The journey that we have made as a church worldwide over the course of this last week has taken us through the whole range of human experience: joy and excitement, confusion and doubt, fear and pain, loss and helplessness, wonder and incredulity. I wonder which bit of the journey, which episode of series two, felt most familiar to you.
Perhaps it’s my age, perhaps it’s my job, I’m not sure why, but I find myself more and more familiar and at home with the loss and the desolation of Holy Saturday.
There was a time when I was in my twenties when I really didn’t get Holy Saturday at all. It just made me restless because I guess I still believed that with enough effort and planning things always turn out the way you expect them to. I was young enough, and lucky enough, to have avoided the harsher realities of human experience when our lives are turned upside down in a minute and we find ourselves having to face, and struggling to come to terms with, life as it is rather than how we imagined it would be.
But as I have got older, Holy Saturday has become more familiar, it is, after all, the place that many if not most of us spend much of our lives.
Perhaps you recall your first Holy Saturday experience, the loss of love, of a job, our health, the breakdown of a marriage, the death of a loved one - whatever it was that first disturbed what we believed to be our world. For some people, perhaps millions who struggle with poverty, neglect, ill health, conflict, they may never have had anything to lose, and hopelessness of Holy Saturday is the place they are born into.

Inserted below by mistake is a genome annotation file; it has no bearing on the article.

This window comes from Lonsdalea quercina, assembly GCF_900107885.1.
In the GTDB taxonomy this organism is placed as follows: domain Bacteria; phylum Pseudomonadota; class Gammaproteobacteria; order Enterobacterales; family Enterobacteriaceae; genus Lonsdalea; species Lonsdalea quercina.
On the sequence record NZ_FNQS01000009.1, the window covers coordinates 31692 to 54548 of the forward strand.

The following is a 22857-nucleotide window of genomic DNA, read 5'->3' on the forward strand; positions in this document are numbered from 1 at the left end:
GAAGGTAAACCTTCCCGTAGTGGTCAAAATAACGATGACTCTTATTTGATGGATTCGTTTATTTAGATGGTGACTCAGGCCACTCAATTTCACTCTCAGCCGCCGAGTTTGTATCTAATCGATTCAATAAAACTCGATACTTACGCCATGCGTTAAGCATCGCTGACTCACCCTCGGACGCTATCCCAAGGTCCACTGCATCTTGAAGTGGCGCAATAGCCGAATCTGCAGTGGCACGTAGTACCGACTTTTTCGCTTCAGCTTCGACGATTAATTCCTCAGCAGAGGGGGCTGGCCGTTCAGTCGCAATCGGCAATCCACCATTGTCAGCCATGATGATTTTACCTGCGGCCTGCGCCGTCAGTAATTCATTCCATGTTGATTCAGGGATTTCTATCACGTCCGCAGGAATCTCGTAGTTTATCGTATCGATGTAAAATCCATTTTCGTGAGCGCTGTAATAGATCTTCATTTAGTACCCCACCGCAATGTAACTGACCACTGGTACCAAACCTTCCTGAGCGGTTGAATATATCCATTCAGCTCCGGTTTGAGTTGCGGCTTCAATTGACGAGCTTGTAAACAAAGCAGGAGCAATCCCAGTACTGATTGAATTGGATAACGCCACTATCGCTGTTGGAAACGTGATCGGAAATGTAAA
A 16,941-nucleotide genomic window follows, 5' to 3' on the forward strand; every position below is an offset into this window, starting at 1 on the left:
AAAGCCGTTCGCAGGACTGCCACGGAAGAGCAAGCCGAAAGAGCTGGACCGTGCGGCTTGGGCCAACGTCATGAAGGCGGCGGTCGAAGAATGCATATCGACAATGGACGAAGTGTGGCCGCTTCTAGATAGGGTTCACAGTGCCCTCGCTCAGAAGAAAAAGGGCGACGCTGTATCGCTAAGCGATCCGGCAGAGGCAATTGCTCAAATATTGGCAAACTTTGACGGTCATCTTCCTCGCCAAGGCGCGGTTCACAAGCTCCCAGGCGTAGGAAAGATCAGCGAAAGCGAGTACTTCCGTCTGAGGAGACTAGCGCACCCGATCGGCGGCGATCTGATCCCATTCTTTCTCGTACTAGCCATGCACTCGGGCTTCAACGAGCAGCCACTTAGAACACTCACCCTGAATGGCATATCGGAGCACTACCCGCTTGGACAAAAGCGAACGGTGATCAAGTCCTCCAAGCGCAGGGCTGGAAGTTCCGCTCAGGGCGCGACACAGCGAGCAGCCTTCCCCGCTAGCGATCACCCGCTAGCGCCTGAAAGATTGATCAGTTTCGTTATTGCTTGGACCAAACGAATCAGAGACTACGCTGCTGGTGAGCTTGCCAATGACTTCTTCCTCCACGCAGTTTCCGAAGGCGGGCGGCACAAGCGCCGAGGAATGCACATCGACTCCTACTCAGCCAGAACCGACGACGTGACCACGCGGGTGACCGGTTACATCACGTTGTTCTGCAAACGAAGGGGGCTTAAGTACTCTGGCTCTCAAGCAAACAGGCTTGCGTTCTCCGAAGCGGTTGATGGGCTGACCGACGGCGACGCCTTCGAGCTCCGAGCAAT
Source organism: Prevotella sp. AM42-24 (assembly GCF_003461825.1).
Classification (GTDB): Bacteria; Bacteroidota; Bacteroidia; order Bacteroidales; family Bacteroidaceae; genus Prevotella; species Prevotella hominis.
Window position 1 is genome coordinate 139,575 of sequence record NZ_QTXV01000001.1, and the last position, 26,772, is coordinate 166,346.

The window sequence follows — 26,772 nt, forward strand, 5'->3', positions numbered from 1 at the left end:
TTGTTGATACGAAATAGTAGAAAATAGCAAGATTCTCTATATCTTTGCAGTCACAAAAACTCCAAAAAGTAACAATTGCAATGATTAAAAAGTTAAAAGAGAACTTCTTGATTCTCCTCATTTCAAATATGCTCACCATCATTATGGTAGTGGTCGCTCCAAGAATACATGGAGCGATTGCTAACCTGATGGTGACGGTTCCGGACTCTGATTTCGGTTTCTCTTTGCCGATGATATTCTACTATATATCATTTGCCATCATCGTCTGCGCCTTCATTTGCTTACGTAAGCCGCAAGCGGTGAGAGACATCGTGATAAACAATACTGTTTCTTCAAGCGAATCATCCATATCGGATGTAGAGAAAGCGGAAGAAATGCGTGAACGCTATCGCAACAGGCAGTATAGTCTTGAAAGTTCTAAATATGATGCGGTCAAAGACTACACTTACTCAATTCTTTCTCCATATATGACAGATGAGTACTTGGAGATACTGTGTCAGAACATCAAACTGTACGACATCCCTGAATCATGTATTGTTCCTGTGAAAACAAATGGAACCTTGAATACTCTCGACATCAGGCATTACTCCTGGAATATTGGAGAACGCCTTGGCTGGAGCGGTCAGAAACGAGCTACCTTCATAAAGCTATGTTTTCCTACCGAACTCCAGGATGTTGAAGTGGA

Now let’s remember where we are. Before my colleagues start to wonder if I am ever going to mention the Resurrection! It is Easter Day after all. Yes Christ is risen, this I believe with my whole heart and yet, the world, our lives, are still troubled, far from perfect, and it’s often and most annoyingly just when we think we see light at the end of the tunnel… that the wheels come off again.
And it is in that place of desolation, that the risen Christ greets us as he greeted Mary and speaks our name. Recognising us for who we are and what we are, and breathing into us his life giving Spirit to revive us.
To revive us, and to enable us, through faith in his love, to carry that love with us, within us, into another Holy Saturday, hallowed by the outpouring of his life for us and yet still to come to perfection at the end of time.
Easter Day changes nothing in that we still live with the world as it is rather than as we would want it to be, and it changes everything as God’s love for us has been poured into creation, was manifest if the life, death and resurrection of Christ, and is present in the power of the Spirit.
This new version of reality viewed through the lens of Easter, allows us to discover surprising signs of life and of the potential for life in its fullness.
Real stories rarely end ‘and they lived happily ever after’. The risen Christ bears his wounds, as we do our own battle scars. You may find yourself this Easter reeling from a betrayal or disappointment, you may be stuck at the foot of the cross, or you may be searching for answers at an empty tomb, or you may have been met unexpectedly along the journey by the risen Christ.
Wherever you find yourself this Easter may you know that Christ himself has walked that same path before you, and that in the Spirit God is with you now and will be with you every step of the way to continue to bring life from death.